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Strawberry patch yields help for Wildcare snake handlers

Strawberry at the training course


by Philip Machin, for Wildcare

Wildcare snake handling courses (to be continued next year) provide the opportunity for this month’s column. Wildcare has a large number of trained snake handlers (albeit there is a shortage in the Sutton/Gundaroo area) and the courses are aimed at new recruits who are keen to become snake handlers and there are refreshers for ongoing volunteers.

To run the courses there is a need to get hold of some snakes to train with – typically local tiger, eastern brown and red-bellied black snakes. One such opportunity to capture a snake arose during a recent and not uncommon request for Wildcare help.

As Wayne, Wildcare’s snake coordinator commented, “A lady rang Wildcare on the 6299 1966 helpline to report a brown snake that had been hanging around her kitchen garden for a few days. When I spoke to her, she couldn’t see it anymore, so I advised that, since we were in the process of collecting snakes for the snake handling courses that we run each spring, I would appreciate it if she could call back if she spots it again, hopefully at a time that I could get there before it disappeared again.

“While running the first training course, she called back. And when we broke for lunch, I returned her call and asked if she could still see it. Apparently it was cruising around her strawberry patch, but it was definitely there.

“I left the course venue and went to her place, which was 10 minutes away. She had put a stick in the hole where it normally retreated, and was watching it from a safe distance – absolutely perfect.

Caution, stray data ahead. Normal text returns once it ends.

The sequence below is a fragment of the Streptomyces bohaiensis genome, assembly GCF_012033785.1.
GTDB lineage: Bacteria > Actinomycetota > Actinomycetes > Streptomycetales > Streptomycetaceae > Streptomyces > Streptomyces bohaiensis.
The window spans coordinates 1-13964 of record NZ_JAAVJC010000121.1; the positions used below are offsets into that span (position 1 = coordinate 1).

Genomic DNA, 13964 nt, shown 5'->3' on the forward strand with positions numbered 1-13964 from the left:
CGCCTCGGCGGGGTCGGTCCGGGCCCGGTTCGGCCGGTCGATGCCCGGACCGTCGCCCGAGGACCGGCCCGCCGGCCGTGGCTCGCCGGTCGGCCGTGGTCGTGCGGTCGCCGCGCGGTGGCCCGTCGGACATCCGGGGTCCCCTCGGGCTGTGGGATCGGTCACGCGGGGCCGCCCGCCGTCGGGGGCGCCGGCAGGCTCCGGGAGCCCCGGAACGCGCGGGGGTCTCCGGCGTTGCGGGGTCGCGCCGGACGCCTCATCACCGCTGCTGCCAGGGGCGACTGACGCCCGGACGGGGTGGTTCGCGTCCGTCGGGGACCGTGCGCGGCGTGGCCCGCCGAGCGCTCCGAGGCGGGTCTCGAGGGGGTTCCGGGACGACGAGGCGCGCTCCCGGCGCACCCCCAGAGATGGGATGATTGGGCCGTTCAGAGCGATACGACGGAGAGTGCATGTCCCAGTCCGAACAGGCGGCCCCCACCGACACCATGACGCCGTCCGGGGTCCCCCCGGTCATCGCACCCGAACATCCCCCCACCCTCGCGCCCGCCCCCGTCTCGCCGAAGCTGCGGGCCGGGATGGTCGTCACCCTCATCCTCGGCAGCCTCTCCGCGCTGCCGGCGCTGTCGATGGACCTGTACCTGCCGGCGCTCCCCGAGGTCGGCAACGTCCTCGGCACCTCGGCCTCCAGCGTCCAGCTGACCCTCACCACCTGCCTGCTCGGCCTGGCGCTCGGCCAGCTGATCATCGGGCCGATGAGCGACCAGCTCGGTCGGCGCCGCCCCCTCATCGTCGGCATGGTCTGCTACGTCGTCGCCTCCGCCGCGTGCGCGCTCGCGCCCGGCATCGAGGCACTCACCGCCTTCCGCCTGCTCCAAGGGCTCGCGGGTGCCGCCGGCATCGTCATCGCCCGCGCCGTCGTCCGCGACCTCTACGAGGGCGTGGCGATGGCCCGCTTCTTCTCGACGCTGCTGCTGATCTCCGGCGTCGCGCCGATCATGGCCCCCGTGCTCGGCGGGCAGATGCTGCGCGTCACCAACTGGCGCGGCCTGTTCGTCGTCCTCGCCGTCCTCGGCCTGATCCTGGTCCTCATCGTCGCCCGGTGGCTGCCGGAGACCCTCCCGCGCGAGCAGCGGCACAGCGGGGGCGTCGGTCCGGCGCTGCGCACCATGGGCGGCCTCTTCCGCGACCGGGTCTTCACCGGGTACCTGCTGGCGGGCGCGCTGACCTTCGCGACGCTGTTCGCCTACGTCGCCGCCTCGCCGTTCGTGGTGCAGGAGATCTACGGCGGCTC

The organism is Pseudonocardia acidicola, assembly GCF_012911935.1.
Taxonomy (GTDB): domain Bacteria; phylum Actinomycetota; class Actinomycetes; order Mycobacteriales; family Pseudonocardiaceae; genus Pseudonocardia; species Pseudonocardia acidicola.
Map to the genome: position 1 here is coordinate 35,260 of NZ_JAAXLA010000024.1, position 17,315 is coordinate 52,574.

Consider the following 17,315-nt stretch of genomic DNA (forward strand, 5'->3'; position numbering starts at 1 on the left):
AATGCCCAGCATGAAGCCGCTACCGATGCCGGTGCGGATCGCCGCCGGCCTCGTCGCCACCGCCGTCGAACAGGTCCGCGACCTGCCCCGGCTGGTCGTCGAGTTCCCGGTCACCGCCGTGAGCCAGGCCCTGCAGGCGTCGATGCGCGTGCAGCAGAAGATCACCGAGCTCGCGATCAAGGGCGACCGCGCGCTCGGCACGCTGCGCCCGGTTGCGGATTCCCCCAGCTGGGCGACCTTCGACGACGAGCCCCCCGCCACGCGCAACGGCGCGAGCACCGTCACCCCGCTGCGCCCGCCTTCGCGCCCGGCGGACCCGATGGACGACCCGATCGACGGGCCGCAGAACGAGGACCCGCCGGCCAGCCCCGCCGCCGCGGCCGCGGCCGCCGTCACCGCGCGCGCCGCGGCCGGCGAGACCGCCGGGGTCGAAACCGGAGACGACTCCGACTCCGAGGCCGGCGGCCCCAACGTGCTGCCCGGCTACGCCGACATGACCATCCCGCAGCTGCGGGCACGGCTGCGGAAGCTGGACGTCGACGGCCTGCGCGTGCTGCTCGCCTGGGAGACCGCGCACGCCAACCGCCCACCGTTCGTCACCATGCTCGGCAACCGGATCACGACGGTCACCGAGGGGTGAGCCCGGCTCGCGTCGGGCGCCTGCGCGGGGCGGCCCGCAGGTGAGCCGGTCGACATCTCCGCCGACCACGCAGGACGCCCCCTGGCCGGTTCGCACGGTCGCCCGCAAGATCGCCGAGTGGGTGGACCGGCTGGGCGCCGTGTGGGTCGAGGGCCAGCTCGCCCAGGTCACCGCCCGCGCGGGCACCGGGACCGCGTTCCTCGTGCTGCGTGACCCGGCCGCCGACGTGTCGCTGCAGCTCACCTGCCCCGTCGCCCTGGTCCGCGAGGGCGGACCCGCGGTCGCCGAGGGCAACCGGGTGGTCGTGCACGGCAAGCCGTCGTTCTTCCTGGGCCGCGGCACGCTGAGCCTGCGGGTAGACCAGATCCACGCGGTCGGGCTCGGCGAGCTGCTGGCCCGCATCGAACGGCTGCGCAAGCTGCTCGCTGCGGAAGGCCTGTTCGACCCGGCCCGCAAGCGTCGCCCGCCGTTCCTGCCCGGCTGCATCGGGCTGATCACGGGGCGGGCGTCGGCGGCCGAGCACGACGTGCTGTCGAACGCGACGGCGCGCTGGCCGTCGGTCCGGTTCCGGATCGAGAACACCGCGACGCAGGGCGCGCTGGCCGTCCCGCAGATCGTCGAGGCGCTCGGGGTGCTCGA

“She pointed it out to me and I used my jigger to pull a loop out and gently grab the tail, extricating it from the strawberry plants. I popped it in my snake bag – all done and dusted.

“The property owner was extremely grateful that I could remove the snake safely, and I was impressed that she did exactly what was needed – called Wildcare (6299 1966) and watched it from a safe distance, so I could find and remove it when I got there. ‘Strawberry’ (see photo) was used on the snake handling course that very afternoon and will be released once she has contributed to the training of at least 40 more Wildcare snake handler volunteers.”

There is no need to be fearful of snakes – they are shy animals and would rather keep out of our way. Left alone they will generally move off and not be seen again.

But they can surprise us when we come across them unexpectedly. It is a good idea to get your family to keep the Wildcare number in their mobile phones, so they can readily get help and advice when needed.

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